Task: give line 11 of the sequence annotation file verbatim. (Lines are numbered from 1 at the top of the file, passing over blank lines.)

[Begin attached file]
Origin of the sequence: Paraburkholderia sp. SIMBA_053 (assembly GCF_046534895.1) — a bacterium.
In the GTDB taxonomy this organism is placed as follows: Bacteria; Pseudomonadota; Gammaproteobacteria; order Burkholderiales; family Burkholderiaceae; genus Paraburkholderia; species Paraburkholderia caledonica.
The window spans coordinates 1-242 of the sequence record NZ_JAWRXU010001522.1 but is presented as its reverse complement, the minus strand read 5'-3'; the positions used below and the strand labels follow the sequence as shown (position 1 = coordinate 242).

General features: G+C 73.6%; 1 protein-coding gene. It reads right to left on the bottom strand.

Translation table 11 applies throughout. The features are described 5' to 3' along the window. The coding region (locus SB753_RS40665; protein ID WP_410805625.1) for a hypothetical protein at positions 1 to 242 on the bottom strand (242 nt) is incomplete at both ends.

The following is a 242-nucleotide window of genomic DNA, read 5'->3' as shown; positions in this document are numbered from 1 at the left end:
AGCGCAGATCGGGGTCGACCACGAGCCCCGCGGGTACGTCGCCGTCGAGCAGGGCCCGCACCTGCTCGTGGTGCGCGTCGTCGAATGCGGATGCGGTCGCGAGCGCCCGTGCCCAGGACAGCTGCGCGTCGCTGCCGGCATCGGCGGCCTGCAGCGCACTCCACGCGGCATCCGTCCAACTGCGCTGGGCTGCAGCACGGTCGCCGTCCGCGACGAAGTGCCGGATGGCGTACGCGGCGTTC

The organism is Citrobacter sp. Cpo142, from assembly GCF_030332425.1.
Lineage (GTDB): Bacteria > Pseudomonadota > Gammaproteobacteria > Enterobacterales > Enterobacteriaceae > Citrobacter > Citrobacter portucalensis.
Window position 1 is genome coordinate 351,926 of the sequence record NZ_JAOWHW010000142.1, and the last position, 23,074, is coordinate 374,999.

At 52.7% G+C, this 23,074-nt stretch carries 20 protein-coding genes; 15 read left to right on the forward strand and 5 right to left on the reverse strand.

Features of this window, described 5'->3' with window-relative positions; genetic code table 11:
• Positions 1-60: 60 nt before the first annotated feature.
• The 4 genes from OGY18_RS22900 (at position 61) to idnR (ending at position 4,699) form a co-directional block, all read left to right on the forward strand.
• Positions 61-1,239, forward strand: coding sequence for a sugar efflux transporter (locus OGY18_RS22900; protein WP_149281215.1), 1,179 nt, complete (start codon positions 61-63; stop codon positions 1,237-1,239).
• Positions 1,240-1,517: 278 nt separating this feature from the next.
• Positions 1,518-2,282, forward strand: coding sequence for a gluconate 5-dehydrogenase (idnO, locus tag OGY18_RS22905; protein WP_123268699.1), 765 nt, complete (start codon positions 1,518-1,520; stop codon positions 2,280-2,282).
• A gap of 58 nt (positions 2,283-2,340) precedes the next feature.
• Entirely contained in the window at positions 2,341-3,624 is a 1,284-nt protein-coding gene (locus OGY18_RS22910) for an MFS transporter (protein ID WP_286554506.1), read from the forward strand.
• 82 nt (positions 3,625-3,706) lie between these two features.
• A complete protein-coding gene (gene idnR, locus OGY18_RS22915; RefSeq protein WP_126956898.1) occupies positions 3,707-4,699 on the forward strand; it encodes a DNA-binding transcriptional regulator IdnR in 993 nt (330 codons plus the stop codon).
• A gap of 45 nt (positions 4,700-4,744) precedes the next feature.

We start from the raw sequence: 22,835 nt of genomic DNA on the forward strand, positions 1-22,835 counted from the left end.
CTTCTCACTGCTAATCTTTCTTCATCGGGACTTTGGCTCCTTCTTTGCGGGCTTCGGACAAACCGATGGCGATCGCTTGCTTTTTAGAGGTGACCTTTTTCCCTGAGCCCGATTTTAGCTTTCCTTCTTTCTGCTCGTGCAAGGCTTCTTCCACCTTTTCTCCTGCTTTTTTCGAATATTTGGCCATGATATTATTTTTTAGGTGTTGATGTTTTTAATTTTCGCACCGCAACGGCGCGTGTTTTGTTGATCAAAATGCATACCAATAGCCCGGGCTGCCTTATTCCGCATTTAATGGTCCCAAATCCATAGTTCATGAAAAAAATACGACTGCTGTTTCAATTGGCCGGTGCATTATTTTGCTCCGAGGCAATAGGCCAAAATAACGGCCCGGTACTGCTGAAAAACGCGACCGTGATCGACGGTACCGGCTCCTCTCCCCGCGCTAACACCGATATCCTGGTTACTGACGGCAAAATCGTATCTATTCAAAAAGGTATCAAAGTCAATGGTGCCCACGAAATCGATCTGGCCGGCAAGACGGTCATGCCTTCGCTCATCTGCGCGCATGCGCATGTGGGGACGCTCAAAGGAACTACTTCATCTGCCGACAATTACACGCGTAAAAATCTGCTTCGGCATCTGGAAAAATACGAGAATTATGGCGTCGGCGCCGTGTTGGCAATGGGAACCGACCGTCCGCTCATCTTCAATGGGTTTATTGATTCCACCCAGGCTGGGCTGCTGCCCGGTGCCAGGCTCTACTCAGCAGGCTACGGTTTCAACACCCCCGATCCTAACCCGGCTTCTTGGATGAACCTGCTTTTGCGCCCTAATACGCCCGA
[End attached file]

At 52.7% G+C, this 23,074-nt stretch carries 20 protein-coding genes; 15 read left to right on the forward strand and 5 right to left on the reverse strand.